In the 20th century’s final decade, so-called alternative rock—an emphatic repudiation of arena rock and hair bands—was changing the definition of rock music forever. But did anyone in 1991 ever dream that Nirvana's Nevermind, which made alt-rock mainstream and immortalized the word "grunge" would become the last great rock record? With the music world too fragmented today to ever empower a Nevermind or even a Thriller, Nirvana's opus remains, along with Metallica's "Black Album" released the same year (and technically metal), the last rock album to sell somewhere over 20 million copies while becoming a widely beloved and influential landmark. But does all that mean a celebration with another multi-volume boxed set is needed every ten years? For Kurt Cobain fans the answer is obviously, yes please! And with the 30th anniversary set, they won't be disappointed; along with the remastered original album, four live shows have been officially released. Although they have a similar energy and nearly identical set lists that focus on Nevermind, the live shows, some of which have been famously bootlegged, do differ in sound quality. While the 1991 Amsterdam show has good depth and a natural resonance, a show from the same year in Del Mar, California has some speed issues, and while better than the original bootleg, is still dynamically limited. The 1992 Melbourne, Australia show has the best sound quality but a Tokyo show from the same year is clearly the worst sounding, obviously an audience tape that despite sonic restoration work has the familiar limited, recorded-in-a-jar fidelity of most cassette bootlegs.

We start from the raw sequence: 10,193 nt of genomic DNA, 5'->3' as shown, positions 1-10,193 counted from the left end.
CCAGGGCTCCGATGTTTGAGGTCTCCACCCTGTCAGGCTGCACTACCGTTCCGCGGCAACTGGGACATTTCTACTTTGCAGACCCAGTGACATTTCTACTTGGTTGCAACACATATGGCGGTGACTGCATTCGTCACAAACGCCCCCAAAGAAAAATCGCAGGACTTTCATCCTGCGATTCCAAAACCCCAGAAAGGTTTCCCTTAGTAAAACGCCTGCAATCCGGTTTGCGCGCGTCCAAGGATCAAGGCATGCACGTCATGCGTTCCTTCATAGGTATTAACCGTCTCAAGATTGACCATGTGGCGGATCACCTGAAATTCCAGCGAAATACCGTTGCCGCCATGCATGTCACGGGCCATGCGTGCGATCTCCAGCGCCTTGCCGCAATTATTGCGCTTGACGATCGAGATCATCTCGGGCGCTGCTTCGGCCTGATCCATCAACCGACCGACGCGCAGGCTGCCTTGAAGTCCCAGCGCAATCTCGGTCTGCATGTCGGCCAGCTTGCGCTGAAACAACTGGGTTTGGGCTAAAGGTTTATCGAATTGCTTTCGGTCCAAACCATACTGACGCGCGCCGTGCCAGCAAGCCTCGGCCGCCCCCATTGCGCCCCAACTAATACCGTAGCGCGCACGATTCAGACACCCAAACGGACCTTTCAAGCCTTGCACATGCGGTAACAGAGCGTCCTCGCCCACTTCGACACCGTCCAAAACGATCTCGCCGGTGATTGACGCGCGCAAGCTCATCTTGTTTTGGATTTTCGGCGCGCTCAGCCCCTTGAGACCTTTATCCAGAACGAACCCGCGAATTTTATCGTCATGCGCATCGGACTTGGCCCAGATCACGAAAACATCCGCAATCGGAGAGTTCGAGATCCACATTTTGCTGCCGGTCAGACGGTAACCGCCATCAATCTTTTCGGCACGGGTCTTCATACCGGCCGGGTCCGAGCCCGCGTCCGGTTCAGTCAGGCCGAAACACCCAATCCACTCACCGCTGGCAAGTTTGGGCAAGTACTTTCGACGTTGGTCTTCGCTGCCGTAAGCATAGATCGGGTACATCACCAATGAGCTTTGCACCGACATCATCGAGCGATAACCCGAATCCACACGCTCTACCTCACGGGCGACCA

For fans of the original record—and also improved fidelity—this version of Nevermind, newly remastered from the original half-inch stereo analog tapes by Randy Merrill at Sterling Sound, can now be heard in high resolution 192kHz 24-bit sound. While the original Nevermind, produced by Butch Vig, recorded by Vig, Craig Doubet and Jeff Sheehan, and mixed by Andy Wallace was never a sonic disaster, the new high resolution is a noticeable improvement, though maybe one that Kurt Cobain wouldn't appreciate. Uncomfortable with the album's success and his subsequent celebrity, Cobain, who famously called the music on Nevermind, "the Knack and the Bay City Rollers getting molested by Black Flag and Black Sabbath," routinely criticized the original album as overproduced and not punk rock enough. The album's sonics have also been controversial with listeners, some of whom agreed with Cobain that compared to the band's 1989 debut Bleach, it was too accessible, too punchy, and ruined by what they perceived to be unnecessary gloss. Diametrically opposed though were the alt-rock haters for whom Nevermind was too sludgy, too loud, and disgustingly ill-defined. The crisper sound of the new high resolution transfer accentuates the clean pop production Wallace gave to the original album, and which despite Cobain's misgivings, played no small part in the album's massive success. Clarity, even when played loud, is where the high resolution is most obvious. And then there are the details. The swirling, side-to-side guitar part in "Come as You Are," for example, has never been clearer or more assertive. "Breed," the album's hit that never was, has been cleaned up in ways that Cobain would surely have thought were too pretty. His guitar part, which was repeatedly panned left and right, is more forward and defined. Dave Grohl's cymbals on the opening of "Lithium" have the edge of a jazz record. And in "On a Plain" Cobain's doubled vocals and the overdubs where he sings harmony with himself have never been clearer. Overall, the high resolution Nevermind has a lighter tone, an airier presence. Does a cleaner sounding Nevermind betray the band's punk rock intentions or subvert their grunge cred? A new Nevermind controversy is born. © Robert Baird/Qobuz